How to create a Triangle Primitive in Carrara?

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  • RoygeeRoygee Posts: 2,242
    edited December 1969

    Now to through the cat among the pigeons - doesn't fillet too well, does it?

    :cheese::lol:

  • ShazGTShazGT Posts: 15
    edited December 1969

    Thanks for the replies, will have to read through more of this when I get a chance to, experiment some more and see if I can get it to work right.

    Bit late replying back, been busy with work, and not going to slow down much in the next week or so, so figured I'd at least quick reply back, so it doesn't look like I fell of the face of the planet.

    In mean time I did download some open source CAD apps, load them up and see if I remembered any of my AutoCAD stuff from High school... nope, LOL, staring at the apps and interfaces, just gazing at things, and not having a clue what to do next.

    I remember, Googles Sketchup was pretty easy to use for really basic crude modeling, but haven't used that in a long time. But figured Carrara and/or Hexagon would be more accurate. Not to mention adding better texture, lighting, etc, to get a better feel of how it would look.

  • Design AcrobatDesign Acrobat Posts: 459
    edited December 1969

    ShazMX6 said:
    Thanks for the replies, will have to read through more of this when I get a chance to, experiment some more and see if I can get it to work right.

    Bit late replying back, been busy with work, and not going to slow down much in the next week or so, so figured I'd at least quick reply back, so it doesn't look like I fell of the face of the planet.

    In mean time I did download some open source CAD apps, load them up and see if I remembered any of my AutoCAD stuff from High school... nope, LOL, staring at the apps and interfaces, just gazing at things, and not having a clue what to do next.

    I remember, Googles Sketchup was pretty easy to use for really basic crude modeling, but haven't used that in a long time. But figured Carrara and/or Hexagon would be more accurate. Not to mention adding better texture, lighting, etc, to get a better feel of how it would look.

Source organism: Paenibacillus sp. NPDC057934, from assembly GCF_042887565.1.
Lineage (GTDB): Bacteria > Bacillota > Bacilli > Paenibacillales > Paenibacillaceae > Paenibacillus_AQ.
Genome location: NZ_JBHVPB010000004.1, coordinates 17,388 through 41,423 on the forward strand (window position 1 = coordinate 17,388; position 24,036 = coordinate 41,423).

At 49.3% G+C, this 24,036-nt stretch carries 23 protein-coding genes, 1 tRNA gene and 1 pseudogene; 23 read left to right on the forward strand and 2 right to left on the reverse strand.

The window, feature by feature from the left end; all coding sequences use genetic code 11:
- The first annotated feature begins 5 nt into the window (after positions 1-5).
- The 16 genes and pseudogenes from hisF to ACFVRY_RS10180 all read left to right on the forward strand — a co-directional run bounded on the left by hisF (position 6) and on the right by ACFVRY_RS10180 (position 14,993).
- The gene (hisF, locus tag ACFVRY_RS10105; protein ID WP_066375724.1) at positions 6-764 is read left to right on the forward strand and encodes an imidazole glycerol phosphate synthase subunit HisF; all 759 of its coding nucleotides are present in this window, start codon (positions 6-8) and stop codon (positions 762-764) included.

You may want to try out MOI, I believe they still have a 30 day trial. It's relative inexpensive and easy to use. Here's a blurb on it.

    MoI ($295)- MoI (Moment of Inspiration) is a 3D CAD program that was designed to be usable on tablet or pen computers. Because of this, the user interface is simple and doesn’t require a lot of typing. It was written by a single guy, who was one of the original developers of Rhino, so it’s powerful without being bloated. It is equally well-suited to organic or mechanical shapes. Without a doubt, this is one to try.

    http://moi3d.com/

  • DartanbeckDartanbeck Posts: 16,020
    edited December 1969

    I asked Roygee if he's ever messed around with modeling in the Assembly room

    Roygee said:
    Yes, I have - often! One of my most frustrating experiences, mainly because you can only work on one mesh at a time.

    The most obvious use is to make clothing or fix poke-through. In both cases, you need to select mesh that is buried in the body of the figure - sometimes you can select through the body, if the mesh is close enough to the surface, but most times you need to make the body invisible. To do that, you need to exit modelling, make the body invisible, go back to modelling mode, make the selection, make an estimate of how much to move it by, exit, make the body visible, back in....

    In Hex, you simply click to make the body invisible, do the selection, make it visible and carry on. You have to jump through all sorts of hoops to join two meshes - I forget the process, but it doesn't make for efficiency.

    Of course, I could be speaking from ignorance and there may be methods to do these things efficiently, but I haven't found them :)

    Right. I find it to be quick and easy to pop in and out of edit mode. Edit mode always remembers what is selected when exiting, so I just find it nice. I like how I can select polygons through models that are not being edited, but still having them available in the scene...

    Just goes to show you that we all have different tastes of how we like to work. And that is accentuated with the fact that we're both modeling different things for different overall endeavors, etc.,